Now, under Pence, the group was flexing its muscles. Pence had announced a news conference for Sept. 14 to unveil "Operation Offset," a menu of spending cuts that would more than pay for hurricane relief. On Sept. 13, DeLay suggested that "after 11 years of Republican majority, we've pared [the government] down pretty good." Then he issued what conservatives took as a challenge.

"My answer to those that want to offset the spending is, 'Sure, bring me the offsets,' " he said. "I will be glad to do it, but no one has been able to come up with any yet."

An earful from House leadership
That afternoon, Pence attended a leadership meeting in Hastert's conference room, where he would get an earful, according to several leadership aides. It was one thing to suggest that Republicans consider budget cuts to pay for Katrina relief, but it was quite another to call a news conference, the leaders told Pence. And to suggest that the RSC was reining in a free-spending party was out of bounds. The deficit for 2005 was coming in nearly $100 billion below initial forecasts, they said, and GOP leaders that spring had muscled through Congress a budget blueprint that ordered up $35 billion in entitlement cuts over five years, the first such effort since 1997.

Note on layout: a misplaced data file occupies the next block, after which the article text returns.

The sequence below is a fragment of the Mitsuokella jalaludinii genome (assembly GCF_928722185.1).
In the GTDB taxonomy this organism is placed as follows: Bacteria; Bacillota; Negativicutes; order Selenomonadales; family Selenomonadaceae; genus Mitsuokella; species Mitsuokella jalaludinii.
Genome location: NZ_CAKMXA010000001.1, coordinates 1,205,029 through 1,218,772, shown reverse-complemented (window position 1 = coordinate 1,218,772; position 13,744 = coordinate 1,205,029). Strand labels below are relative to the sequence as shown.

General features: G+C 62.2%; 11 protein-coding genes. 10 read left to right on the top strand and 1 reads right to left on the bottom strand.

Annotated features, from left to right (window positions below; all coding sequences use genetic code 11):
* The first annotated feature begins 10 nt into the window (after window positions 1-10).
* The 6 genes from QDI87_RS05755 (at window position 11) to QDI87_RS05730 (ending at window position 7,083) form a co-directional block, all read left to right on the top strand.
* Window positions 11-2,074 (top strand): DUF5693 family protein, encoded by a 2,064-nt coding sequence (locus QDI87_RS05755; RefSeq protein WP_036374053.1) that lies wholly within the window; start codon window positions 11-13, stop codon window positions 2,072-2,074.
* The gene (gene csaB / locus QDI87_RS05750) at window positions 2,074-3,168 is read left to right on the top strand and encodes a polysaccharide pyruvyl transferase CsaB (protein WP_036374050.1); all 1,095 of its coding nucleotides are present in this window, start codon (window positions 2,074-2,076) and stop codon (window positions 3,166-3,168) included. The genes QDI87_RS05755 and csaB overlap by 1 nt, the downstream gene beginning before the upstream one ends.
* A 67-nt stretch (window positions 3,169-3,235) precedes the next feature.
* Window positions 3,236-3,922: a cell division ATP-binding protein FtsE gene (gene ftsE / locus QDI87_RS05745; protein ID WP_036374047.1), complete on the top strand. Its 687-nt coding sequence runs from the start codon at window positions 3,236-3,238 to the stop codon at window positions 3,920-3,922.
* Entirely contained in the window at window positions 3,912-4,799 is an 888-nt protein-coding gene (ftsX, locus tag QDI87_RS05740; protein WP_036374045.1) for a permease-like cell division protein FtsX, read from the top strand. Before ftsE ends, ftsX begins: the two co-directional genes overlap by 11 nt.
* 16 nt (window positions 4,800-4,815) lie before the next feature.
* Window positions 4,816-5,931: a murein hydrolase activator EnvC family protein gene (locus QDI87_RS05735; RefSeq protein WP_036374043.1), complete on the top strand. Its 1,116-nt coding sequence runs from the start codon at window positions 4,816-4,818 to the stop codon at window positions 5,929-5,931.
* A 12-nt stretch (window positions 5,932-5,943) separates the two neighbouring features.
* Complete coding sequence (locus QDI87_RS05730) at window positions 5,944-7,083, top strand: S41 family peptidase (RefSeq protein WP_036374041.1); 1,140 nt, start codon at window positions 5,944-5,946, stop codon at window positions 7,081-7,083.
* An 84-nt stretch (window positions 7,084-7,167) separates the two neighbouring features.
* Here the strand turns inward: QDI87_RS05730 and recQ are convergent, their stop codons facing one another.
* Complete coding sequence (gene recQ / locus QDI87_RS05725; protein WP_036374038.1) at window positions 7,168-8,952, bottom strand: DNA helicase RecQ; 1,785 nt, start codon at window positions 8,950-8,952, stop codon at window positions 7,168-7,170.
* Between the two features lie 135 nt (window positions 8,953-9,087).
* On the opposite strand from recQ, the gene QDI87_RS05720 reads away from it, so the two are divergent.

The appeals appeared only to harden the conservatives' resolve. And DeLay, for so long a symbol of conservative power, found himself an object of ridicule. One member, who spoke on the condition of anonymity, said Republicans joked that one of the cuts could not be the president's proposed mission to Mars, because DeLay was already up there.

DeLay spokesman Kevin Madden said that some of the criticism of DeLay was unfounded. He had challenged lawmakers to bring forward budget cuts, but he had also emphasized that the cuts already ordered in the budget would go through.

Did DeLay drop the ball?
But two confidants of DeLay, who spoke on the condition of anonymity to not jeopardize their relationship with the still-powerful Texan, said DeLay now knows he and other Republican leaders stirred up a hornet's nest that day.

"He screwed up," one of the confidants said of DeLay's comments. "People were completely taken aback. That more than anything else was the reason Republicans were upset."

The events of Sept. 13 ricocheted through conservative talk shows, the Internet and newspaper columns, where Republicans were taking a beating from the right.

Then on Sept. 28, DeLay was indicted by a Texas grand jury on charges that he had conspired to funnel illegal corporate donations to Texas candidates.

Under House rules, DeLay had to relinquish his post as majority leader, but he pleaded with Republicans not to permanently replace him while he is fighting the charges.

In the turmoil, leaders had no choice but to firm up support with their conservative base and try to head off a leadership fight, lawmakers and leadership aides said.

After several meetings, Hastert emerged from a closed Republican session the night of Oct. 6 to announce that he had gotten the message. Cuts to entitlement programs such as Medicaid, food stamps and farm supports would be raised from $35 billion to $50 billion in the massive budget bill that will be compiled in November. Republicans would push an additional across-the-board spending cut for 2006 and would try to trim programs already funded.

"We went from being in the doghouse to being feted as the heart and soul of the party," Flake said jokingly.